Giveaways
Goody bags: DJs usually handle trinket giveaways, but party favors, from t-shirts to personalized bags and more, can cost $10-$30 each.

GUESTS
Out of town guests
Hotel accommodations: Some people pay for hotel rooms for their out-of-town guests, but even if you just reserve a block of rooms, remember that if someone cancels, you may be on the hook to pay for the room.  
Welcome gifts: These are customary, along with suggestions for what to do during free time.
Transportation: Many people hire buses to take kids, who may be attending the ceremony without their parents, to the party afterwards.  And some people provide vans or buses for out-of-town guests, too.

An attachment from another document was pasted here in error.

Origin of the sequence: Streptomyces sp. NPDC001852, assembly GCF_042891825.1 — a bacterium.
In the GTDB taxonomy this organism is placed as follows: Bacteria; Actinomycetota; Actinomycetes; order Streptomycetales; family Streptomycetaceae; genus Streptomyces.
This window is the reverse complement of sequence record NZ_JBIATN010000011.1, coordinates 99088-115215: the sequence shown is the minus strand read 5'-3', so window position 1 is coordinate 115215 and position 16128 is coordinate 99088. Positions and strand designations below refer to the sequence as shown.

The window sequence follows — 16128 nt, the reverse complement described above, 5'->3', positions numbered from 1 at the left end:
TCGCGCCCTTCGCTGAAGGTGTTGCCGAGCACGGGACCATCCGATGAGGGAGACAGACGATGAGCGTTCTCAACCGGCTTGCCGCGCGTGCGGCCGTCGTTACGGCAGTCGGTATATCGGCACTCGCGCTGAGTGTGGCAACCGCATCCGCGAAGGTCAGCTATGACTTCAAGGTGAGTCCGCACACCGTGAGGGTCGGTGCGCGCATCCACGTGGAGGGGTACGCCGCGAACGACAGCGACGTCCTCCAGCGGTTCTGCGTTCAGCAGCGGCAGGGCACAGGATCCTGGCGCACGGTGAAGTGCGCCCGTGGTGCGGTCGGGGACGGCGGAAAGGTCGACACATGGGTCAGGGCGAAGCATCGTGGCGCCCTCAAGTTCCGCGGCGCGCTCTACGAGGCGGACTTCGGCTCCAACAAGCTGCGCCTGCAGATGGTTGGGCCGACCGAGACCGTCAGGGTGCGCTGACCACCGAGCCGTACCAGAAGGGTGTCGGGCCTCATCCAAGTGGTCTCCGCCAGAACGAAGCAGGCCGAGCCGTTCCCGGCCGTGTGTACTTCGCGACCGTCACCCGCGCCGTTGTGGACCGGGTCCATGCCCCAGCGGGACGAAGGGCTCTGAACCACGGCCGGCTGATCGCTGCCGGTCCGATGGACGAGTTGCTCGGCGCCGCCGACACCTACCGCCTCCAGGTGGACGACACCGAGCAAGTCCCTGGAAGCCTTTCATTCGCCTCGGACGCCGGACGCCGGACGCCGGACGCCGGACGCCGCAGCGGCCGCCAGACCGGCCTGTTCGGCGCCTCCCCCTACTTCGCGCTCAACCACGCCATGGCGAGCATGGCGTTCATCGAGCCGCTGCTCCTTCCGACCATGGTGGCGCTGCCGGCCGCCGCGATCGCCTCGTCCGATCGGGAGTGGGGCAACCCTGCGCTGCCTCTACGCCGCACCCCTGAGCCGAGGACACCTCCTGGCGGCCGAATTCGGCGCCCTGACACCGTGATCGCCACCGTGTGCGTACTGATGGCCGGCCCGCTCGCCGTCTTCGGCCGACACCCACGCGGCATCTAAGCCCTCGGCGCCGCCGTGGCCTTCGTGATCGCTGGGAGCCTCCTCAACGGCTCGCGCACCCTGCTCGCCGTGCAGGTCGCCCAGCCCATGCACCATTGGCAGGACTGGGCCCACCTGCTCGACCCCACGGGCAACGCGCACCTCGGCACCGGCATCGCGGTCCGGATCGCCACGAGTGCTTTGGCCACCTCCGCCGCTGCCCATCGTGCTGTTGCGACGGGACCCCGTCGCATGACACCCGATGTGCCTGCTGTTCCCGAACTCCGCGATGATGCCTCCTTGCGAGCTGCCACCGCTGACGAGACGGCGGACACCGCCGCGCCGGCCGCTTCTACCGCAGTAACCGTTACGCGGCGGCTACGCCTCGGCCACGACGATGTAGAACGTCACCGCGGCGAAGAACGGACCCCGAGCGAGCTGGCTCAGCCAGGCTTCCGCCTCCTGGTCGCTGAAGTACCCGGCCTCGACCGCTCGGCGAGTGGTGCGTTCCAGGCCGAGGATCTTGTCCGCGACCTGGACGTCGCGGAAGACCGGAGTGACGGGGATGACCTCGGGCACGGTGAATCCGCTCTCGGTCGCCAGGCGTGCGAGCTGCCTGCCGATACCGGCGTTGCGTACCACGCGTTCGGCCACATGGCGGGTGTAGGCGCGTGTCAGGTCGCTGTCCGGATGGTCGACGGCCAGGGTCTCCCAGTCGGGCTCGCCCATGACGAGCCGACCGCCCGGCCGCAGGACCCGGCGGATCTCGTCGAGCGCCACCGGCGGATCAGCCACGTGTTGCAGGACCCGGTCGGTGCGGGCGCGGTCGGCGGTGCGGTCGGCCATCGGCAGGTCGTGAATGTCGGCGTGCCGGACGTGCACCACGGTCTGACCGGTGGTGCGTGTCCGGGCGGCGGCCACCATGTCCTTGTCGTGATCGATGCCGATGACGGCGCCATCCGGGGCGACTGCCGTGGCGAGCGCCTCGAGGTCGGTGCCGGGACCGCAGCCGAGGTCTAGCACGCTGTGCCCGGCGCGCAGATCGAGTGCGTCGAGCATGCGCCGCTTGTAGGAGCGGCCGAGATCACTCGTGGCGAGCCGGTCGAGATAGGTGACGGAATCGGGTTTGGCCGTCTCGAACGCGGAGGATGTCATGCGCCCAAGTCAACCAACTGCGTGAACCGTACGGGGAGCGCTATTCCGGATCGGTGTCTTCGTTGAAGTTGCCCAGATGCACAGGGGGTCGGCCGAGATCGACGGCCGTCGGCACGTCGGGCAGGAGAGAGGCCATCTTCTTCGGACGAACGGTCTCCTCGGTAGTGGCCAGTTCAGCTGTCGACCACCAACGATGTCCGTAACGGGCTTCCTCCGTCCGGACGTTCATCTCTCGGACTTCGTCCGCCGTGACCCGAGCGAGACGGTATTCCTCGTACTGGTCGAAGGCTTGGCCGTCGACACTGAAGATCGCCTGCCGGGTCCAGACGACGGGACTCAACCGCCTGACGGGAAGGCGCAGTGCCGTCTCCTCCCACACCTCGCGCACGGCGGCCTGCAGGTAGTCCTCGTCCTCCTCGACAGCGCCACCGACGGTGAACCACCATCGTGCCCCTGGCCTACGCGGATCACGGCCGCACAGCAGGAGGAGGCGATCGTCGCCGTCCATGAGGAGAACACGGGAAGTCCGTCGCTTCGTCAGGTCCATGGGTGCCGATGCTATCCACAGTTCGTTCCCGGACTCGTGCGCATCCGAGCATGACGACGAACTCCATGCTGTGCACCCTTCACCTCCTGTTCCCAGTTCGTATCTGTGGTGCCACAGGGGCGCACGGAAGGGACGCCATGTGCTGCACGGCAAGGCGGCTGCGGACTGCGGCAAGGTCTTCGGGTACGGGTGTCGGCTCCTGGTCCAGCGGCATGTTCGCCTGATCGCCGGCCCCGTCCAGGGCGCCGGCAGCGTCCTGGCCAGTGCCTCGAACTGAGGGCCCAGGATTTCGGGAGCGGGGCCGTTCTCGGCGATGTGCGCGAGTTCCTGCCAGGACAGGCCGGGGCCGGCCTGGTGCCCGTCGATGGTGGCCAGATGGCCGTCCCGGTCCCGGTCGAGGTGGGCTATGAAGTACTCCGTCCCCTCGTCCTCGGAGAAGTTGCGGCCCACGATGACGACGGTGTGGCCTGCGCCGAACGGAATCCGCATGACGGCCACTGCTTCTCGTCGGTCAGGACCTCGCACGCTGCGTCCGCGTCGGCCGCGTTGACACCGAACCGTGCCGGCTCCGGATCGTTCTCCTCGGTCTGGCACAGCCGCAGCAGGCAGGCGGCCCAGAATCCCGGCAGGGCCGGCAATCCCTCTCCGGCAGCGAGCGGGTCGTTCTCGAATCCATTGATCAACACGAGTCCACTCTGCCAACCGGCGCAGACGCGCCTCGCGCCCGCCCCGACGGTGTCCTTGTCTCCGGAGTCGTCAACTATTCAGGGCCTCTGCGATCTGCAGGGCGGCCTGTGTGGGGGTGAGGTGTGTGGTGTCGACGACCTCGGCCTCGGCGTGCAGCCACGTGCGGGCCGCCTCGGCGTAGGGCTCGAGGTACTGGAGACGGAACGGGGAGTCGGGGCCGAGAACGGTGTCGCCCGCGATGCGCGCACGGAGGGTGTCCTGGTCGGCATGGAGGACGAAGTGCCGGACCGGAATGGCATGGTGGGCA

Sunday brunch: This can be a simple at home affair with family and out-of-town guests.

WHAT TO WEAR
Shopping: Your entire family will want separate outfits for the Friday night service, bar/bat mitzvah service, party (even when there is an afternoon party directly following the ceremony, many kids, especially girls, want a different outfit), and Sunday brunch. Shop early and leave time (and money) for any necessary tailoring. And don’t forget jewelry, shoes, hair, and makeup.